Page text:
A Criticism on Sin City - Family Values
09 Mar 2017
What follows is originally an assignment for school, posting it only after I submitted the assignment. Plus, only posting the bits where I was the main author of.
The general style of the comics series Sin City is very film-like. To be more specific, it’s more or less drawn as if it’s inspired by a film noir crime thriller/action movie. The plot is like that, but the general white-on-black style of the comics adds a lot to that effect.
Cover of Sin City: Family Values
In comic books, perhaps in all visual arts, in general, creators tend to use a ‘darker’ style for a more adult-like, grittier atmosphere. For the Frank Miller and many other comics artists, using that as a personal style might make the final product seem less like one aimed at children (which unfortunately exists as a common stigma against comics in the general populace).
Another notable feature in the books is that the author uses a lot of line-shadings in the art, and those lines are very erratic. This style looks like the shadings were done in a hurry, and it gives a significant ‘eerie’ sentiment to the final work; which contributes a lot to the thriller movie like atmosphere. This decision might not be a very intentional one, as it’s generally easier to do it that way if you’re doing a lot of shading like Frank Miller does, but the fact that there seems to be very deliberately drawn white splotches on otherwise plain-black colored objects (like the two characters on page 26) suggests otherwise.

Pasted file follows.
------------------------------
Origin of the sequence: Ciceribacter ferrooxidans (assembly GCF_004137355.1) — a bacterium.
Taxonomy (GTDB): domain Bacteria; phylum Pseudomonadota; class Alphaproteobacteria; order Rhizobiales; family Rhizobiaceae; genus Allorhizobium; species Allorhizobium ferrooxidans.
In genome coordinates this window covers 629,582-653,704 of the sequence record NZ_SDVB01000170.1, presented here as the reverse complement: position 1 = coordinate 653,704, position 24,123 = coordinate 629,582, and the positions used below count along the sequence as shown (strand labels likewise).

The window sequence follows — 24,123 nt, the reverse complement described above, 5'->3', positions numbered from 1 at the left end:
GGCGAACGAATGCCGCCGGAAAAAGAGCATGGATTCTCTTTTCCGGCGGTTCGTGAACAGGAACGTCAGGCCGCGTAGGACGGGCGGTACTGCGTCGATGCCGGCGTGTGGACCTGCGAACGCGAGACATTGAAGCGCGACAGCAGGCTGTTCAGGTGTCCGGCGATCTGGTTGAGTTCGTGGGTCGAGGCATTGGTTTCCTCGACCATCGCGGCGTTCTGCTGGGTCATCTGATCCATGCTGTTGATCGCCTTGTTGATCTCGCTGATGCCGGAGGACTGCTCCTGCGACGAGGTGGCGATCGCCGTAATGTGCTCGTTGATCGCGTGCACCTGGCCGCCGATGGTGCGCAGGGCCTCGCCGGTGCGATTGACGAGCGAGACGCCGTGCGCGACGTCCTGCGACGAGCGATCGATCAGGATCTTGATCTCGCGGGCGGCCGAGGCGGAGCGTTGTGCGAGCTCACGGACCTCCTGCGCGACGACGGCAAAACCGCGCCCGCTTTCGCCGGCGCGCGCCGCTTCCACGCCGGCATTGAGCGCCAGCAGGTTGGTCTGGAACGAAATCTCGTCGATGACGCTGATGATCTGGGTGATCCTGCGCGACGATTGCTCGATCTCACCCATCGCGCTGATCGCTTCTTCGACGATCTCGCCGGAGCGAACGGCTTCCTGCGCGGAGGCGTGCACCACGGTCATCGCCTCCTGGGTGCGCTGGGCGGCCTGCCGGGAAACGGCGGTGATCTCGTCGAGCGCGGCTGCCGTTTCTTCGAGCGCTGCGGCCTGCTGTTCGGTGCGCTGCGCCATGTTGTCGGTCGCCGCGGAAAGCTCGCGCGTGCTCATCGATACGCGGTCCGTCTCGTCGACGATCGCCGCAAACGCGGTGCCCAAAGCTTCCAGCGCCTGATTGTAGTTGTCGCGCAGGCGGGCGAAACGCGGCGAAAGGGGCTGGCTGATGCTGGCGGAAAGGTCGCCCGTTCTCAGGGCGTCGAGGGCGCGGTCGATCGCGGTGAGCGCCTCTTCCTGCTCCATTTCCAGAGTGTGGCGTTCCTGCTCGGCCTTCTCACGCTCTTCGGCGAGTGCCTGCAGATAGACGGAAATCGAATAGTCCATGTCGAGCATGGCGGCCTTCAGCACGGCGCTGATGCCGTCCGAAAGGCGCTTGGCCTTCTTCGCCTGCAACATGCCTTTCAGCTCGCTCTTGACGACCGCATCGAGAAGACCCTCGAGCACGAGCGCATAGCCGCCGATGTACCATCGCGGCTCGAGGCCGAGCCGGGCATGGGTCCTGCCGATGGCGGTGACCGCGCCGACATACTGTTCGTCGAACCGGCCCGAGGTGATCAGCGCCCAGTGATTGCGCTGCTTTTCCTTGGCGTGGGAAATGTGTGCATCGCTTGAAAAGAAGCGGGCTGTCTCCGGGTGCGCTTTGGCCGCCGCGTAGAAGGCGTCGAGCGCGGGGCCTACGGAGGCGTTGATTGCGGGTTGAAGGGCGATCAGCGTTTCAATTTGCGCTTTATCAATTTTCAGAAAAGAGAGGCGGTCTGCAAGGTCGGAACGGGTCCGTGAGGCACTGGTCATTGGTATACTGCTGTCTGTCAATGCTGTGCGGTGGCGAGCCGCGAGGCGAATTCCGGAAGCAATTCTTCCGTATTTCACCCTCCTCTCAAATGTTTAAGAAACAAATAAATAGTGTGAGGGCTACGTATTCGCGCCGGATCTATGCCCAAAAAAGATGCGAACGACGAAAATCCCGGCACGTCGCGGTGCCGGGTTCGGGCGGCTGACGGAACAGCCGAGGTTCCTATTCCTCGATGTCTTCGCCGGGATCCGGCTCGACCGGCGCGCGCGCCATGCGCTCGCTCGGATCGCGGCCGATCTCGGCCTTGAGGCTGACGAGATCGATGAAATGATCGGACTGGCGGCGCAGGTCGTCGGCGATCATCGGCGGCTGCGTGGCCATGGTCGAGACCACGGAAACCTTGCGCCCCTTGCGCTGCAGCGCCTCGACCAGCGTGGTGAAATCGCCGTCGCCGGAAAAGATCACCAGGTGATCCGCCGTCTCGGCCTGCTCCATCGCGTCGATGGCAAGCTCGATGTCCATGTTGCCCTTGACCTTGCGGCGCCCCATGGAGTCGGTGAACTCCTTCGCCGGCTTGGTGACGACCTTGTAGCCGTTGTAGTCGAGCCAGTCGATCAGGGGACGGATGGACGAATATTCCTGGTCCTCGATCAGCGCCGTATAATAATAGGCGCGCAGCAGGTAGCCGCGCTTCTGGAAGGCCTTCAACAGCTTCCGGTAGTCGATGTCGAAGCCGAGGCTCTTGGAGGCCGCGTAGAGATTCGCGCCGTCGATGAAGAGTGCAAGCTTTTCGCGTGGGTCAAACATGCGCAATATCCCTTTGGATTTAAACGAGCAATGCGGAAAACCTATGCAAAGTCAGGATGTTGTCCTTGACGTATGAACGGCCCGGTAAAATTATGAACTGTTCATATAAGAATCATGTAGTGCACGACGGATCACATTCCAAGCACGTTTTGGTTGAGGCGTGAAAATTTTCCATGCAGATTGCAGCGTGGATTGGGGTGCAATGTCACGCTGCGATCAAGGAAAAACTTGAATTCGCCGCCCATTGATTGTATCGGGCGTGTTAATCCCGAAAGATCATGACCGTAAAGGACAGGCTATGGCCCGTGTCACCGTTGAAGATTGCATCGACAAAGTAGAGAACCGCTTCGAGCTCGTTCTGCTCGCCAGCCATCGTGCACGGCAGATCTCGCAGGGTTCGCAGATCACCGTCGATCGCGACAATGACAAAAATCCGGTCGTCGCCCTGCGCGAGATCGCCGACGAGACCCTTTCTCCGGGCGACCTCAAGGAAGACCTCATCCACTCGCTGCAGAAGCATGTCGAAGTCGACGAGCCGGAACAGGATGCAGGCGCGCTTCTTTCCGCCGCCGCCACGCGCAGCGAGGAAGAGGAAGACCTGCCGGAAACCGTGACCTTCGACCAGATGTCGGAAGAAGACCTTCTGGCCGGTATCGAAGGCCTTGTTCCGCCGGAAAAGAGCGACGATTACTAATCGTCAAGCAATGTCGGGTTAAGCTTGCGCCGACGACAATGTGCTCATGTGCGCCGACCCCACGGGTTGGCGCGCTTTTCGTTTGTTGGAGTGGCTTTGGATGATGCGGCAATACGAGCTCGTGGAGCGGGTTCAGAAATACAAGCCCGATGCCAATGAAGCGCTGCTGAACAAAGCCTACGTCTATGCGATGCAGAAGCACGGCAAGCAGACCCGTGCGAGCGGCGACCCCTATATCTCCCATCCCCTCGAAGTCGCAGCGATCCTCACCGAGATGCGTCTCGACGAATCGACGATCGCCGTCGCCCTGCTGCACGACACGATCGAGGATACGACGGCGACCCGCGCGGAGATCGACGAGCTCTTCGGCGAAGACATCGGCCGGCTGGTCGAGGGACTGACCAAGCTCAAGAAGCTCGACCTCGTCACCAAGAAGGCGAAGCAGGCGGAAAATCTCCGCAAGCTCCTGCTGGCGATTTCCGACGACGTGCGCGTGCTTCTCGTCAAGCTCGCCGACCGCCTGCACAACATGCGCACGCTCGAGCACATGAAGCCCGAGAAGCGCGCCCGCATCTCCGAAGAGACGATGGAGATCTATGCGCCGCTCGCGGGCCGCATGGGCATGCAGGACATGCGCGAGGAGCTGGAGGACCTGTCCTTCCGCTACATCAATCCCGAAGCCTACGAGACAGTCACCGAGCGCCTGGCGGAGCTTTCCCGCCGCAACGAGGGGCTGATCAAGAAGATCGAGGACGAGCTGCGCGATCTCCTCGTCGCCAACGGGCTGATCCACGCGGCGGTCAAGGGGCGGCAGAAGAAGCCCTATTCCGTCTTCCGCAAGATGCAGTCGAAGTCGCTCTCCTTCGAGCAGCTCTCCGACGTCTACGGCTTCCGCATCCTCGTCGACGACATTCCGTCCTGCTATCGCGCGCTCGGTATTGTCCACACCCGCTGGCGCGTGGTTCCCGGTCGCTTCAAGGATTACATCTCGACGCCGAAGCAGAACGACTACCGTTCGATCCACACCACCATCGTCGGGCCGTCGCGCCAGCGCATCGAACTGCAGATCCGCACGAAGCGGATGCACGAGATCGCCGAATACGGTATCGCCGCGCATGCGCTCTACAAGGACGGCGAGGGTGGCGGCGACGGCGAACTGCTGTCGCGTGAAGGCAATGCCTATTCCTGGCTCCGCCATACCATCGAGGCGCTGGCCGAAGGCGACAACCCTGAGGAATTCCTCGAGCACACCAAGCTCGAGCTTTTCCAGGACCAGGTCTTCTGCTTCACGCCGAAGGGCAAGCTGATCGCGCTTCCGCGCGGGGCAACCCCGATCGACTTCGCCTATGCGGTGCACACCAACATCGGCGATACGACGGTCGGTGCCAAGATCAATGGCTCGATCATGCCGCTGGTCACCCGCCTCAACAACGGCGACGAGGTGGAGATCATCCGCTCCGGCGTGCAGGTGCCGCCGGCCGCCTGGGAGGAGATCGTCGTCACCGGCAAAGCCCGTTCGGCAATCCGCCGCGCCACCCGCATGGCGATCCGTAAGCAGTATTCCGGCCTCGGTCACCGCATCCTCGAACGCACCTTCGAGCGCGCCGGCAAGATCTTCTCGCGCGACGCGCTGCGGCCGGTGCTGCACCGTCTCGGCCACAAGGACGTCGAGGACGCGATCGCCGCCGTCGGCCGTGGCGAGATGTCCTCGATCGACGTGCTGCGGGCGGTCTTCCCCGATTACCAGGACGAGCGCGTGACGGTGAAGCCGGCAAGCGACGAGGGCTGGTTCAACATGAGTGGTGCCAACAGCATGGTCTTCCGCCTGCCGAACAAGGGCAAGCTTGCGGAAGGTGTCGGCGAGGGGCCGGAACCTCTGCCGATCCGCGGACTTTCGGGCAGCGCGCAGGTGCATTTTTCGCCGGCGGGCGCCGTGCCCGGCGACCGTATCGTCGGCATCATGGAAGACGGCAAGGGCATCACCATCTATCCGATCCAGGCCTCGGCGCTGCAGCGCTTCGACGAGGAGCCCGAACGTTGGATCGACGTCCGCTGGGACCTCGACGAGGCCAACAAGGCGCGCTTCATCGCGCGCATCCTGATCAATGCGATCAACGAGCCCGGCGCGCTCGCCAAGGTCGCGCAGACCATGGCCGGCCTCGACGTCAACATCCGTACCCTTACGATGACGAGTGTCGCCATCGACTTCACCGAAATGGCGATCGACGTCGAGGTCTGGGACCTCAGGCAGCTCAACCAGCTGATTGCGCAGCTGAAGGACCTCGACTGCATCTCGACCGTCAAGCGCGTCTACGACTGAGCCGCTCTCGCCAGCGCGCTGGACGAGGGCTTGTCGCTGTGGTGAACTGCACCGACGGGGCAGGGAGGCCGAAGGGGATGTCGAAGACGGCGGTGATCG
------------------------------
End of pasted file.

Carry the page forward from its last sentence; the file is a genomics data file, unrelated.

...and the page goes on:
The character ‘Miho’ is drawn in a different style from the rest of the book (and apparently, different from how she is drawn in other installments of the series). She still retains a ‘hastily drawn’ look similar to all the shadings in the book, but is drawn in all-white, in a more line art-like style. That might be both in order to increase the general contrast of the book where the majority of characters are in black, with only white highlights where a light source hit them; or in order to emphasize her speed, which is significantly higher than the rest of the cast when she is moving via roller blades.
The author doesn’t seem to use any movement lines but tends to use borderless frames to suggest that some objects are moving (like the car + Miho in page 42). This decision might be an intentional one to support the film noir like look in the book or just an unintentional stylistic decision of the author. Also, even if the graphic novel goes for a film-like look; it has a general lack of aspect-to-aspect transitions, unlike most Anime and in accordance with most western comics.